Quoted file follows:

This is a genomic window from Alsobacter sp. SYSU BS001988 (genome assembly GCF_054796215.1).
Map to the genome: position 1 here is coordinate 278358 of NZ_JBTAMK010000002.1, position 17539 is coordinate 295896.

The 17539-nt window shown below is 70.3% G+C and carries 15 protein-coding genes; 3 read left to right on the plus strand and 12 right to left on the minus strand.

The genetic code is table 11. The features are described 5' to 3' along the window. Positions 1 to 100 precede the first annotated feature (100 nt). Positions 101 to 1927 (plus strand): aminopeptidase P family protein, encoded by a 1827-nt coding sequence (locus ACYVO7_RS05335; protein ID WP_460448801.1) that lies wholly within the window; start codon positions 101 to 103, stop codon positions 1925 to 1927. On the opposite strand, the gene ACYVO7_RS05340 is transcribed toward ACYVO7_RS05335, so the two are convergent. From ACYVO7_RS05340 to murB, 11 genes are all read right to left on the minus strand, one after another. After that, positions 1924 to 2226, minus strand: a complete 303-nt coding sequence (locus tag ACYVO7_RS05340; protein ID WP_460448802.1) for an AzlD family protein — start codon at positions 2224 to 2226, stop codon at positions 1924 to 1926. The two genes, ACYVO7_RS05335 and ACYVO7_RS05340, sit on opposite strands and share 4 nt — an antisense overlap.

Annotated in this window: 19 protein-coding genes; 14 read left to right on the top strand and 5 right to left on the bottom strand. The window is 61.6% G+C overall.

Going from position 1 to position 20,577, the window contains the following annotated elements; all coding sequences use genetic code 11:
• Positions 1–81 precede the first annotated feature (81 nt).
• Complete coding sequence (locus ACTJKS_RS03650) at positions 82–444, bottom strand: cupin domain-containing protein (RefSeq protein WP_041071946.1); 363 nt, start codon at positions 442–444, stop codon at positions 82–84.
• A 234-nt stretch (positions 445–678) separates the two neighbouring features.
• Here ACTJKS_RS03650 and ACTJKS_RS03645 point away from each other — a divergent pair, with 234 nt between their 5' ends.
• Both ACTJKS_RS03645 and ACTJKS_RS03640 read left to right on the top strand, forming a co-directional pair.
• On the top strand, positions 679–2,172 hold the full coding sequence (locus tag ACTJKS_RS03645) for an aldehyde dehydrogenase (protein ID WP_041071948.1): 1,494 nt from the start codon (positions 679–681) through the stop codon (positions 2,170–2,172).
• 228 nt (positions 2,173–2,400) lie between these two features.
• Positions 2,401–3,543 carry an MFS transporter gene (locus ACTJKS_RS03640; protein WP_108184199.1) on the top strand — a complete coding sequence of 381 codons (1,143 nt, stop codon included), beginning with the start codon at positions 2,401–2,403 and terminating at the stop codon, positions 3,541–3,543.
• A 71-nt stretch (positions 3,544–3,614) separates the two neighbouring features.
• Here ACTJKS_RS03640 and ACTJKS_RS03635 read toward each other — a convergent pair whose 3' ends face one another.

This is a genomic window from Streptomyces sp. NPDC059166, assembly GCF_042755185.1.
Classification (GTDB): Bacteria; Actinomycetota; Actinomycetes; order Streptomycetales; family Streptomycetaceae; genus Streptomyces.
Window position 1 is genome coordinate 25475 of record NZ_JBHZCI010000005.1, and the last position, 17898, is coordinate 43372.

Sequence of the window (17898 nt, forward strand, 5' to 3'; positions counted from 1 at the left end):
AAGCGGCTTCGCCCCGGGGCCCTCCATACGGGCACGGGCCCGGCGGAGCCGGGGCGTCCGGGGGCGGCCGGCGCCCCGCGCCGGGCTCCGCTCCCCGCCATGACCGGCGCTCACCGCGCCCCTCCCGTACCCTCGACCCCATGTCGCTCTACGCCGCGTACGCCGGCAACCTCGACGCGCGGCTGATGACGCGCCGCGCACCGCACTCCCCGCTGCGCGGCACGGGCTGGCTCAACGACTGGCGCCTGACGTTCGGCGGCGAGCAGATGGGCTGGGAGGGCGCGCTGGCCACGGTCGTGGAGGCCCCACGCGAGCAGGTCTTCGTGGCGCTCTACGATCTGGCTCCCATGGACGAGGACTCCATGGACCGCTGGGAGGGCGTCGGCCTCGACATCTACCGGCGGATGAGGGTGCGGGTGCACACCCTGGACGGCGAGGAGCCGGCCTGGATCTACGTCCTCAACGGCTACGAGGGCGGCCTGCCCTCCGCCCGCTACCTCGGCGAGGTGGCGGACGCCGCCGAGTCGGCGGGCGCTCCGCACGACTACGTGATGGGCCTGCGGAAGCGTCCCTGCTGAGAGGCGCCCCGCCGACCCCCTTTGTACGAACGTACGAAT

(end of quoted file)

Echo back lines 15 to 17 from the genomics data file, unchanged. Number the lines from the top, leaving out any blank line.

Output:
• A 71-nt stretch (positions 3,544–3,614) separates the two neighbouring features.
• Here ACTJKS_RS03640 and ACTJKS_RS03635 read toward each other — a convergent pair whose 3' ends face one another.

This is a genomic window from Streptomyces sp. NPDC059166, assembly GCF_042755185.1.